Today we’d like to introduce you to Chef Andre and Dafney Tales-Lafortune.
Hi Chef Andre & Dafney, thanks for sharing your story with us. To start, maybe you can tell our readers some of your backstory.
I (Dafney) studied Journalism in undergrad and worked as a newspaper reporter for several years. I covered a wide variety of stories from fluff pieces like cats getting caught in car engines to hard news involving serious crimes and political scandals. Over the course of my journalism career, I interviewed an array of subjects from your average community worker to celebrities including Jon Bon Jovi and Danny Glover. Over time, I grew more stressed with keeping up with the competition and got burnt out.
I switched gears and went into constituency work in state government. There, instead of writing stories about people in Philadelphia’s rough-and-tumble neighborhoods, I helped the residents in those economically-disenfranchised communities find resolution to their problems. The state representative for whom I worked did not seek re-election months later and I packed up and moved to Charlotte. After a brief stint there, I returned home to Massachusetts, where I ended up back in the newsroom.
I loved covering my hometown – human interest stories about a young boy collecting pennies to fund his anti-homelessness campaign to a severe burn victim making a miraculous recovery and living the life of a normal teen. But I knew my stint there would be short-lived. I relocated to Raleigh after Andre and I got married.
Since we met, we’d always talked about running our own business. After my move, it didn’t happen right away. Andre worked in the Central Processing department at several hospitals in the area. From the time he settled in North Carolina from Port-au-Prince, Haiti more than 20 years ago, he drove school buses and detailed cars before completing a degree in Biomedical Engineering in 2018.
Meanwhile, I worked temp jobs before landing at an airline for a few years. While we both worked, we began to cater events.
As the popularity of our food grew, we knew the time was right to take the plunge.
We decided to name our food truck “Bon Fritay,” which translates to “good fried food”, which is what we serve, street food from the island of Haiti. Our mobile restaurant is a culmination of years of hard work and to say that we are proud to operate the first Haitian mobile restaurant in the Triangle is an understatement!
We are passionate about serving Haitian food and proud to showcase our culture and cuisine to this community. It’s been almost a mission for us – by representing our island nation and the richness it has to offer, we are somehow repairing the image that has been disseminated about Haiti for decades.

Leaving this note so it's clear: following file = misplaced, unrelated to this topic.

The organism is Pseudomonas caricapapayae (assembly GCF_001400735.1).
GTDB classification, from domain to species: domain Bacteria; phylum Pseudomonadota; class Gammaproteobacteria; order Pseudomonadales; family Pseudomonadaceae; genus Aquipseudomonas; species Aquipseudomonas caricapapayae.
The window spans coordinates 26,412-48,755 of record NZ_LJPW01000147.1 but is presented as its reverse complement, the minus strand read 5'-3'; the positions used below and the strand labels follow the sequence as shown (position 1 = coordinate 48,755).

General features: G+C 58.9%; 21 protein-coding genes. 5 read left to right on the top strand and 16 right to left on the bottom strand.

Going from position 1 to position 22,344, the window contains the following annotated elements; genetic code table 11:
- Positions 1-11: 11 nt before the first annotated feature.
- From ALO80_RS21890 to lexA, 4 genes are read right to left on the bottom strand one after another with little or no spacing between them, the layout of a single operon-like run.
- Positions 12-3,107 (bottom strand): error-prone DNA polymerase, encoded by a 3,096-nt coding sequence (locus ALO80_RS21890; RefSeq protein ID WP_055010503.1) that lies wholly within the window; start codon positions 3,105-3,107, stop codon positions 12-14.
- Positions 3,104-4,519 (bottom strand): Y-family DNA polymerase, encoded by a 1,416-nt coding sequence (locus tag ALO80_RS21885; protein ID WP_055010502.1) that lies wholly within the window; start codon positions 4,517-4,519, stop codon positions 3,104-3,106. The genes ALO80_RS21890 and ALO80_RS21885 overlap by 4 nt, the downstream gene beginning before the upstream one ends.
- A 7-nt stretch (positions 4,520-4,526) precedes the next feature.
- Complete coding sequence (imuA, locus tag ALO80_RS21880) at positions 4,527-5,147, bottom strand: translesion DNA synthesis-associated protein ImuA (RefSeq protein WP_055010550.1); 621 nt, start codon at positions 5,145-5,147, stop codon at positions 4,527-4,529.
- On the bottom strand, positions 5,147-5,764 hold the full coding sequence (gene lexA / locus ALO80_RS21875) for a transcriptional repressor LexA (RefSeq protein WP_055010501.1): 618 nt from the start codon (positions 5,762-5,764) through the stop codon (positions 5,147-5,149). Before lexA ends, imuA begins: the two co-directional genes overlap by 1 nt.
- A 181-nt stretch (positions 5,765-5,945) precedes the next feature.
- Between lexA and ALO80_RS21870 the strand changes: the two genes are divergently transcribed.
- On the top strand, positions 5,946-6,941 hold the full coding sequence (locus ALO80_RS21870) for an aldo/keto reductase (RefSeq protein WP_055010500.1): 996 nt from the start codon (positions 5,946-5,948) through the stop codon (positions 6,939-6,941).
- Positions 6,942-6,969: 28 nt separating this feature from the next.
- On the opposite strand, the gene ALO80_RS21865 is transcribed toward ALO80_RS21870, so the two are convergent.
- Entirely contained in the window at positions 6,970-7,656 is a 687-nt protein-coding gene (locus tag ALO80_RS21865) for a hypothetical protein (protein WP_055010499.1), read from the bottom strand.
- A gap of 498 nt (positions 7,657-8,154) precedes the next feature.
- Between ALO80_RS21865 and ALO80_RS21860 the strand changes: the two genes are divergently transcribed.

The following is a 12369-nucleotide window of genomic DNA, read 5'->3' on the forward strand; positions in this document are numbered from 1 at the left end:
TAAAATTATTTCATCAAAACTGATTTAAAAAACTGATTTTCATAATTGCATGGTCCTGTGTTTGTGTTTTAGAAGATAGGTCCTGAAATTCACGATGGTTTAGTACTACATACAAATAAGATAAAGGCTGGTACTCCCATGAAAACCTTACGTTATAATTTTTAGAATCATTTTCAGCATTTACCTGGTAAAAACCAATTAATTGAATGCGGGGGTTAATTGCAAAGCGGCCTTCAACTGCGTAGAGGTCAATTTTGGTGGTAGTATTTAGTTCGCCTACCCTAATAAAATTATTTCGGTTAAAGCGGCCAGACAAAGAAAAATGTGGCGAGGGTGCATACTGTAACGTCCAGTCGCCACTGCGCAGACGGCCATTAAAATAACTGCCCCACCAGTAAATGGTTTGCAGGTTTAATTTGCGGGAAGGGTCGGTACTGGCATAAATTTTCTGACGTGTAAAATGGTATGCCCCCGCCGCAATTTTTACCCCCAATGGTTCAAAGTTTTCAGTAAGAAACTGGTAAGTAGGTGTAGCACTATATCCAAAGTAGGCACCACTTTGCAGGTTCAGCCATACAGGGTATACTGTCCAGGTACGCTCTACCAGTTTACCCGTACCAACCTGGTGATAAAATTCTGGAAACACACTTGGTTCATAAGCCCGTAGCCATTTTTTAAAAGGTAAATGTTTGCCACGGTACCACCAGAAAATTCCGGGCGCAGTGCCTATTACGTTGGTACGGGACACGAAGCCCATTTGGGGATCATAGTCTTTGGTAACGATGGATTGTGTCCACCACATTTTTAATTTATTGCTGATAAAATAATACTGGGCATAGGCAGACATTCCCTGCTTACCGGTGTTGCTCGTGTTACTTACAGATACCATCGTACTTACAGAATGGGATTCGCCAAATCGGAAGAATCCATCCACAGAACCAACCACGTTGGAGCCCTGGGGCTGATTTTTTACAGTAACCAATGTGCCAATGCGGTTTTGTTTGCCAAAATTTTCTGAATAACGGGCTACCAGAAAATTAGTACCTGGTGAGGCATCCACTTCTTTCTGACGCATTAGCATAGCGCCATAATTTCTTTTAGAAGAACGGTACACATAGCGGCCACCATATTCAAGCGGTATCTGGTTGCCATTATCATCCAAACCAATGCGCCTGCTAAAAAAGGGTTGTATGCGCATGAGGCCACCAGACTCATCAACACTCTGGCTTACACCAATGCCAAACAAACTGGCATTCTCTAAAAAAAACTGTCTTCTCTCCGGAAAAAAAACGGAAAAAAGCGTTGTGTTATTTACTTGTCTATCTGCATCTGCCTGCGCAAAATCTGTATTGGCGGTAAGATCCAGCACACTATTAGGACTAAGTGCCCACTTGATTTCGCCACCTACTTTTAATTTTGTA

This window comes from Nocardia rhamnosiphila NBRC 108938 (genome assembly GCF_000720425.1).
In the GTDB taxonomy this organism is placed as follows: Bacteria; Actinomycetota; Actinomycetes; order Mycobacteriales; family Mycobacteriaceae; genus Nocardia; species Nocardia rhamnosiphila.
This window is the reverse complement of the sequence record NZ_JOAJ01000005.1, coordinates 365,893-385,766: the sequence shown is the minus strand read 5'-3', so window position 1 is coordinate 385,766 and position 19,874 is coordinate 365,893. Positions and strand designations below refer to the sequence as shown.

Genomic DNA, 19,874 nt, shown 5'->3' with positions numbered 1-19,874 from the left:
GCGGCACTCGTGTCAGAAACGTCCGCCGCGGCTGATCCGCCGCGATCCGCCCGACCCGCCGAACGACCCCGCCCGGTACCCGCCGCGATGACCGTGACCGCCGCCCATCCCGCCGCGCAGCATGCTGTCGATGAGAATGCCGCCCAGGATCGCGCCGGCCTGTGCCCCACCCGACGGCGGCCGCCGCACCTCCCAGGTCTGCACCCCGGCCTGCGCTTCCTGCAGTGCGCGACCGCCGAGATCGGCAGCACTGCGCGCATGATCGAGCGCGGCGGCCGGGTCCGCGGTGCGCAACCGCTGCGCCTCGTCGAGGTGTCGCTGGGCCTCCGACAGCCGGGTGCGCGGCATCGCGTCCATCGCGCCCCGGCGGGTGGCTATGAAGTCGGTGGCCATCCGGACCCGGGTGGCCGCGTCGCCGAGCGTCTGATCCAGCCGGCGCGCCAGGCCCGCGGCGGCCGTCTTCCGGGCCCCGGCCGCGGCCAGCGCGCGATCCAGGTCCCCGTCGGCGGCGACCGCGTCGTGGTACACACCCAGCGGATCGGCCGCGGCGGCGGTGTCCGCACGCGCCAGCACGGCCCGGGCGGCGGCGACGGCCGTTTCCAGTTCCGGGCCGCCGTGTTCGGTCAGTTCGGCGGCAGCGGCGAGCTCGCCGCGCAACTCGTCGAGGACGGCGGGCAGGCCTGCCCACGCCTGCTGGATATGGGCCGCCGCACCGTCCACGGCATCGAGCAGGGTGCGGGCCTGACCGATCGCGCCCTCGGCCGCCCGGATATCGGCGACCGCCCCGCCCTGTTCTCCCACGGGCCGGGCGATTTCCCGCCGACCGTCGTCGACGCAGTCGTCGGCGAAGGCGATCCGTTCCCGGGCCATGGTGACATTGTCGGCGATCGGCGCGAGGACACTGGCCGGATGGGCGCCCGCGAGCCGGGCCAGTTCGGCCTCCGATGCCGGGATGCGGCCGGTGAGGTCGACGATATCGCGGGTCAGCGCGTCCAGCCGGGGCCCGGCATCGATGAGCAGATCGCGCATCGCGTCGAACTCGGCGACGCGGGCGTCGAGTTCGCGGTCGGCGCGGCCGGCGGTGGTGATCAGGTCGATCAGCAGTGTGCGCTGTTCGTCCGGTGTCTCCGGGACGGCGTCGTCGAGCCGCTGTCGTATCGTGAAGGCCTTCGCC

I’m sure you wouldn’t say it’s been obstacle free, but so far would you say the journey have been a fairly smooth road?
We officially opened for business on March 5, just before the quarantine lockdown. So, we have not known food truck life – nor running a business – before the global pandemic. From the beginning, we’ve had to navigate and pivot to stay ahead of this precarious situation.
We believe we made the best of the situation we all found ourselves in.
One of those ways was a campaign that we launched called “Adopt a Doc,” which solicited donations from our followers to sponsor meals that we would make and deliver to nursing staff at hospitals in the area. It was our way to contribute to hospital workers during the start of the pandemic. It also garnered news coverage, which helped get the word out about our food truck.
We’ve been impressed with Bon Fritay Haitian Food Truck, but for folks who might not be as familiar, what can you share with them about what you do and what sets you apart from others?
As the first Haitian food truck in Central North Carolina, we are automatically set apart from other businesses like ours.
Haitian cuisine, and its rich and savory flavor profile, is unique. It was important for us to bring the essence of Haiti’s street food scene to the state and offer the people an authentic Haitian street food experience. For both Andre and I, some of our fondest memories of our time in Haiti was stopping at a street food vendor and hearing the sizzle of the oil as they dipped in the griot (fried pork) and banann peze (greens plantains) while Haitian music “Konpa” blared from a radio nearby. The competing sounds of frenzied traffic was almost deafening.
And while we honor our traditional cuisine, we have taken pride in putting a spin on some of our classic dishes. We are proud to be the home of the Haitian Pulled Pork and Pulled Chicken sandwiches, a deviation of our griot and poule nan sos (chicken in sauce).
The crisis has affected us all in different ways. How has it affected you and any important lessons or epiphanies you can share with us?
The Covid-19 crisis has taught us – or, rather, reminded us – how fragile life can be. We’ve learned to be grateful for every moment that we get to experience and to embrace the people who are most important.
- Email: firstname.lastname@example.org
- Website: www.bonfritaytruck.com
- Instagram: https://www.instagram.com/bonfritaytruck/
- Facebook: https://www.facebook.com/bonfritaytruck
- Twitter: https://twitter.com/bonfritaytruck
- Youtube: https://www.youtube.com/channel/UCHtZrDRZ6qdtjagyAEeLvGg
- Yelp: https://www.yelp.com/biz/bon-fritay-truck-raleigh-3
All images are by Lafortune Images, our personal photography venture